the 10 year plan isn't perfect, but it represents a huge improvement over today. If they could just start building the damn thing.
I wouldn't say that they are gone until they are gone. Take an outlook with the glass half full in life, you know? There isn't anything strongly showing that council will vote to remove them anyway. a few stray councillors does not make a majority.
True, though I don't think this is a particular useful or helpful plan (especially for commuters), and the 10-year network plan is a bad joke.
If we get a legit progressive mayor post-Tory in 2022, I think that's our next shot at seeing the city's first legit bike infrastructure proposal.
I believe if we gave Toronto a long, hard look, we could conceive of some potential routes for cycling super-highways.
1) Finch Hydro Corridor - Basically is one already, just needs to be better connected with itself, and with adjacent parks and you got a east-west highway in the City's northern reaches
2) Martin Goodman Trail - If made wider and more direct at certain stretches, could double as one, although obviously lower speed than ideal, and a mixed-use trail once it reaches the Harbourfront area.
3) Beltline Corridor - Desperately needs to be connected across the Allen Road, and a more streamlined experience at a few other intersections. Afterwards, we would need some innovation on how to connect the Beltline to downtown Toronto, and then you got a corridor that connects the middle of the city with downtown.
4) Richmond Hill GO Corridor - If you have seen my lofty ideas in the Transit Fantasy Thread for abandoning the RH-GO corridor in favour of a DRL subway line that heads to Richmond Hill, then you might recall that I re-imagined the RH-GO corridor as a cycling superhighway extending south from the Finch Hydro Corridor all the way to where it would meet up with the Martin Goodman Trail. It might not be as direct of a route downtown as one would like, but it would be a route nonetheless, and a beautiful + picturesque one that connects to different parts of the city to boot.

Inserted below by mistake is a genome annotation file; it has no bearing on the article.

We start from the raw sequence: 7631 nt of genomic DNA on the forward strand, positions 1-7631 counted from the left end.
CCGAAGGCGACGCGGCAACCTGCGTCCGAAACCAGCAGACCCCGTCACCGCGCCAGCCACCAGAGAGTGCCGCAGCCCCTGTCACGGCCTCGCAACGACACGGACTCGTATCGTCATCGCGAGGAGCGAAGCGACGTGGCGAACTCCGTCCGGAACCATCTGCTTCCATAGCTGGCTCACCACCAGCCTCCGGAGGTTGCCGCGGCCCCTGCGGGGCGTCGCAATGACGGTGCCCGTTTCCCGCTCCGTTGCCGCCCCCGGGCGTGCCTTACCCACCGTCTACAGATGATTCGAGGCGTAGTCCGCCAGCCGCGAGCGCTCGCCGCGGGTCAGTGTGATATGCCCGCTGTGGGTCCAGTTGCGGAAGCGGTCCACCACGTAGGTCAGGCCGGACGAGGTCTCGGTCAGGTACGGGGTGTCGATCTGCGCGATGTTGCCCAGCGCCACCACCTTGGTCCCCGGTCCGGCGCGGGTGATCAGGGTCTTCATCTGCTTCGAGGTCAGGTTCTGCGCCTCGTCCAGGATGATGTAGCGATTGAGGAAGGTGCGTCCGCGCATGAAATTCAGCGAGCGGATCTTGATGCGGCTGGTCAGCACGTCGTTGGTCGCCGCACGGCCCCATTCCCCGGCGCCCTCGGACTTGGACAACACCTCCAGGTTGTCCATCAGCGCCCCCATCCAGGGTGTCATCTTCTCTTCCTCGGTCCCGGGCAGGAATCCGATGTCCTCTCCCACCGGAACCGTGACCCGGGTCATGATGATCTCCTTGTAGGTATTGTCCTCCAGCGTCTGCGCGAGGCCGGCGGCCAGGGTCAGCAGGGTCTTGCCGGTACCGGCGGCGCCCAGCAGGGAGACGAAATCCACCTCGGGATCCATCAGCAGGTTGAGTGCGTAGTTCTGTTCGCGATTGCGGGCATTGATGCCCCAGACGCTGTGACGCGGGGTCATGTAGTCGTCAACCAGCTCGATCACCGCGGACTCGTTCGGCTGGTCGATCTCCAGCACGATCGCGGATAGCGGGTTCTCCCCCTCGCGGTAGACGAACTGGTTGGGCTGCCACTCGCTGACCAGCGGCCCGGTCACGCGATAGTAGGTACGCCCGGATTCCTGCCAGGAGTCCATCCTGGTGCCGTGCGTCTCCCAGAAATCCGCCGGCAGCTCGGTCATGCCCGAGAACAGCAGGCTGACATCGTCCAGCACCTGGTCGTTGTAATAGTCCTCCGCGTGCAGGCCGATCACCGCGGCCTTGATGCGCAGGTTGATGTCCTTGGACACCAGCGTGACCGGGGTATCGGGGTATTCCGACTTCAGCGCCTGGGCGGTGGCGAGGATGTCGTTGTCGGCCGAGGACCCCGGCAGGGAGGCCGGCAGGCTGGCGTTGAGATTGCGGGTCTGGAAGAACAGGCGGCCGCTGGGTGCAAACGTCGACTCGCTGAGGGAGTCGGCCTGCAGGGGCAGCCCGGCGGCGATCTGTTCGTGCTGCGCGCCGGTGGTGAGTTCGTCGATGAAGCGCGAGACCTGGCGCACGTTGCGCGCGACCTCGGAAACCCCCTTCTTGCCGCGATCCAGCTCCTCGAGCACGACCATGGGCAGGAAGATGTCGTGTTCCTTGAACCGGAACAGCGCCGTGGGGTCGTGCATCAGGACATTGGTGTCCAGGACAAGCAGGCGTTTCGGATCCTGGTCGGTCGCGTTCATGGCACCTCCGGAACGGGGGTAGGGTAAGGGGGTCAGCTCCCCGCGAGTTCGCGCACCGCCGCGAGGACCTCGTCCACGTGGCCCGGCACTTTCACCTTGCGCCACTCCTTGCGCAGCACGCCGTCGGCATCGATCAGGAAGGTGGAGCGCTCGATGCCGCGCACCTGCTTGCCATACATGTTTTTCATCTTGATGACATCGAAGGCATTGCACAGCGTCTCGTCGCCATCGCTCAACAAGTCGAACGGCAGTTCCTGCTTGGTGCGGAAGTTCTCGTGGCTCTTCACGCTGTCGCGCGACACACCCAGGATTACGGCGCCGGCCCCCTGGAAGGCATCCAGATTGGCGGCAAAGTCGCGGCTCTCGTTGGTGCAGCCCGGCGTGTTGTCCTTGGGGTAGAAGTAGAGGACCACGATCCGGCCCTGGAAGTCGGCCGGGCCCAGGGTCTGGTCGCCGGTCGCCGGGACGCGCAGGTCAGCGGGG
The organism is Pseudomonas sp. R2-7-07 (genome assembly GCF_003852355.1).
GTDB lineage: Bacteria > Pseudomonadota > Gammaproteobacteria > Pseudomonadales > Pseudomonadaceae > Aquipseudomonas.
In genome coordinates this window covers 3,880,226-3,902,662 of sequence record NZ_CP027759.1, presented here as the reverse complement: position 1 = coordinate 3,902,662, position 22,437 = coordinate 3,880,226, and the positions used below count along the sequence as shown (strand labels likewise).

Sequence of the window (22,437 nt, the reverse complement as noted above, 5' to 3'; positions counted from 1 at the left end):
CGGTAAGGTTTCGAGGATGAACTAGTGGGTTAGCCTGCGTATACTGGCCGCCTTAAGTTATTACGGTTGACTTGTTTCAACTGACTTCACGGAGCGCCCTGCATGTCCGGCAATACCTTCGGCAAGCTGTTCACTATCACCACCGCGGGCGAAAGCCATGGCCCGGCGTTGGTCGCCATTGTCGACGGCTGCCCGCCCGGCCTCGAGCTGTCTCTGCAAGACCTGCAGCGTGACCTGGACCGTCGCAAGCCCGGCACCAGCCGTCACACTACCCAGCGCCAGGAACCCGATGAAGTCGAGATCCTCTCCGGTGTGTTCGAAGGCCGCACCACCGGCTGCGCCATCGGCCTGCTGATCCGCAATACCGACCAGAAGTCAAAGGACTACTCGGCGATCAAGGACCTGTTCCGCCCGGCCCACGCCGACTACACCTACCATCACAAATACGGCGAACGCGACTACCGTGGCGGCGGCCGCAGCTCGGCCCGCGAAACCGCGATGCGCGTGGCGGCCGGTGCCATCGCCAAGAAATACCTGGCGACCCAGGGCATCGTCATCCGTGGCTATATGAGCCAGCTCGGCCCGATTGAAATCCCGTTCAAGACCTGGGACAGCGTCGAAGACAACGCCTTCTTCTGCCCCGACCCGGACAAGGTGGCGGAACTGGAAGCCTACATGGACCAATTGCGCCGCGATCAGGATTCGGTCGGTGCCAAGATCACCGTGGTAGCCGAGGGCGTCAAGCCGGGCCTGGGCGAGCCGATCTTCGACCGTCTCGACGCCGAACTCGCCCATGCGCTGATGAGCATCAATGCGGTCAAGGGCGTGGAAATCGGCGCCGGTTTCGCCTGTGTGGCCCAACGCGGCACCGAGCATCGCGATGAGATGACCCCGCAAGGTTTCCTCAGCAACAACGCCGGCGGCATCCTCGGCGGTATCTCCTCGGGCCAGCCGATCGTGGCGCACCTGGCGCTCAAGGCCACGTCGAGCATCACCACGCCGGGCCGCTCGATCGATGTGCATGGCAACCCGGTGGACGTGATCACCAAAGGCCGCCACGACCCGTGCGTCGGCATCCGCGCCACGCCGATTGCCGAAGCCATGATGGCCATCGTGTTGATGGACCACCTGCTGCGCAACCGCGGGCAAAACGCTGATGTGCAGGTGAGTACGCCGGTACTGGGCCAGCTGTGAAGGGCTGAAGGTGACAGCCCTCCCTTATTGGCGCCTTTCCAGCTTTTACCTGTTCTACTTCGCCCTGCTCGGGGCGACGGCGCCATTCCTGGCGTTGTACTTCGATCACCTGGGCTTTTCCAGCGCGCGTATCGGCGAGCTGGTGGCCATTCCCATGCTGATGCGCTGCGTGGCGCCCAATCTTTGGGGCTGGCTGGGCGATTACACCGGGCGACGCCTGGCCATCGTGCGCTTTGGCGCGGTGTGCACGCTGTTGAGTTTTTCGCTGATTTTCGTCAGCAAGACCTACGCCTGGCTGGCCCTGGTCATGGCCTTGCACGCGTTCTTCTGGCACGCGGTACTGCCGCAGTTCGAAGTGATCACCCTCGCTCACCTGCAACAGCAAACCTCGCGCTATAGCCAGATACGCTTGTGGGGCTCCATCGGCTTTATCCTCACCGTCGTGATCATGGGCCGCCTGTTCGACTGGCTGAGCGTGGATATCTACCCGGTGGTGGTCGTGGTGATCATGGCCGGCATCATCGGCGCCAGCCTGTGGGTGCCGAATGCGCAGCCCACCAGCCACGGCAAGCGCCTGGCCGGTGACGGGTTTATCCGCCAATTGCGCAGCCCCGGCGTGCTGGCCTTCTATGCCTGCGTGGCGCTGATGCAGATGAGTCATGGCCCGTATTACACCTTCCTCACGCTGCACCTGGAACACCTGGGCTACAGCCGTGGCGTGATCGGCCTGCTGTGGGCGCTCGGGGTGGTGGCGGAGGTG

What other potential routes could be imagined in the city?
33 : 2 That bodes well on Council.
Not long, but it doesn't negate the need for protection for law-abiding and sensible cyclists. Doubtless some form of synchronization is needed with the University lights, which is made far easier due to Richmond being one-way.How many hours will it be once they install the light at Simcoe will a cyclist blow through the red light while riding along Richmond?
That's simultaneously a very dim view of how things work and also completely ignorant of the personal relationships maintained by someone you don't know, but sure.